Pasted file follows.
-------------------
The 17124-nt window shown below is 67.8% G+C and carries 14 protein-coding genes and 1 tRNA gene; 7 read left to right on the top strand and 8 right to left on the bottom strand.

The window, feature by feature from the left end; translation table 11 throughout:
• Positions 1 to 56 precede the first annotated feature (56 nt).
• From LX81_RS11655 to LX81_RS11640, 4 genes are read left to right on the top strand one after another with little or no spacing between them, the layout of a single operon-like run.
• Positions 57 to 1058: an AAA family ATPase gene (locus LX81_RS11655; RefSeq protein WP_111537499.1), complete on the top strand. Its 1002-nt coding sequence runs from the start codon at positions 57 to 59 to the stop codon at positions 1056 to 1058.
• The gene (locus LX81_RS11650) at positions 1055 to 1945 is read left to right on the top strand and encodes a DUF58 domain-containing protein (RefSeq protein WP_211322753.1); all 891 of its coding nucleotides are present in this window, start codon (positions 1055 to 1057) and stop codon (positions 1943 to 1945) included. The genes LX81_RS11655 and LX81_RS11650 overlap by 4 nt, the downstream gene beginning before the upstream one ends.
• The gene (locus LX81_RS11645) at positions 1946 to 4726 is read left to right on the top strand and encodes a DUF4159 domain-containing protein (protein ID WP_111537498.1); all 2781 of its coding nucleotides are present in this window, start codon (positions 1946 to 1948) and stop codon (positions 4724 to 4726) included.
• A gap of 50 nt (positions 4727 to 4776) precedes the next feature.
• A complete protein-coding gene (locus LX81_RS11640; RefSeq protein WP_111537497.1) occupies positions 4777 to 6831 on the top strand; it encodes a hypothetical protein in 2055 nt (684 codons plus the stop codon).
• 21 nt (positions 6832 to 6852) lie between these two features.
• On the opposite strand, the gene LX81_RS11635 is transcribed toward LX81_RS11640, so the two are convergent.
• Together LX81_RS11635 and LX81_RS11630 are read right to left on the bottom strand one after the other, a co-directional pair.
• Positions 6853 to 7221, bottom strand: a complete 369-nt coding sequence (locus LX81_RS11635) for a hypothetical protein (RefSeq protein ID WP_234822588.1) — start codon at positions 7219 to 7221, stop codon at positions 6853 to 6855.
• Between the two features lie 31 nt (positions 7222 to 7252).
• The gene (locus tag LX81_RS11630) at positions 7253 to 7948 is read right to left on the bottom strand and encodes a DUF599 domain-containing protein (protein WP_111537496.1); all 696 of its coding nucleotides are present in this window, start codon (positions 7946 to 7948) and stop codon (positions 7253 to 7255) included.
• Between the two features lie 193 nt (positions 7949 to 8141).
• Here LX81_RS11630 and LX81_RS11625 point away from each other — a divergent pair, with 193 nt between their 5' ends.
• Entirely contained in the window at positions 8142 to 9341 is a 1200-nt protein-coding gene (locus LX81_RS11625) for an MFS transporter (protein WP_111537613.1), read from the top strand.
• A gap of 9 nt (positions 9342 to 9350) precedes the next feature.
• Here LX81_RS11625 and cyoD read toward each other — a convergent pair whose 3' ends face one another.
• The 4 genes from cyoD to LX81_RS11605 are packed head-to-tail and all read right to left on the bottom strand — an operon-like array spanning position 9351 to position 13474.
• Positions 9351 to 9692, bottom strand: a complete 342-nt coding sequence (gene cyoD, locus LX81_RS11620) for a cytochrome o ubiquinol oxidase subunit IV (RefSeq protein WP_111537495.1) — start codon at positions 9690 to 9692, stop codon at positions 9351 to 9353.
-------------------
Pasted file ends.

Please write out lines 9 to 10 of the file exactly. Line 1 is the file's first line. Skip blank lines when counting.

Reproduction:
• A complete protein-coding gene (locus LX81_RS11640; RefSeq protein WP_111537497.1) occupies positions 4777 to 6831 on the top strand; it encodes a hypothetical protein in 2055 nt (684 codons plus the stop codon).
• 21 nt (positions 6832 to 6852) lie between these two features.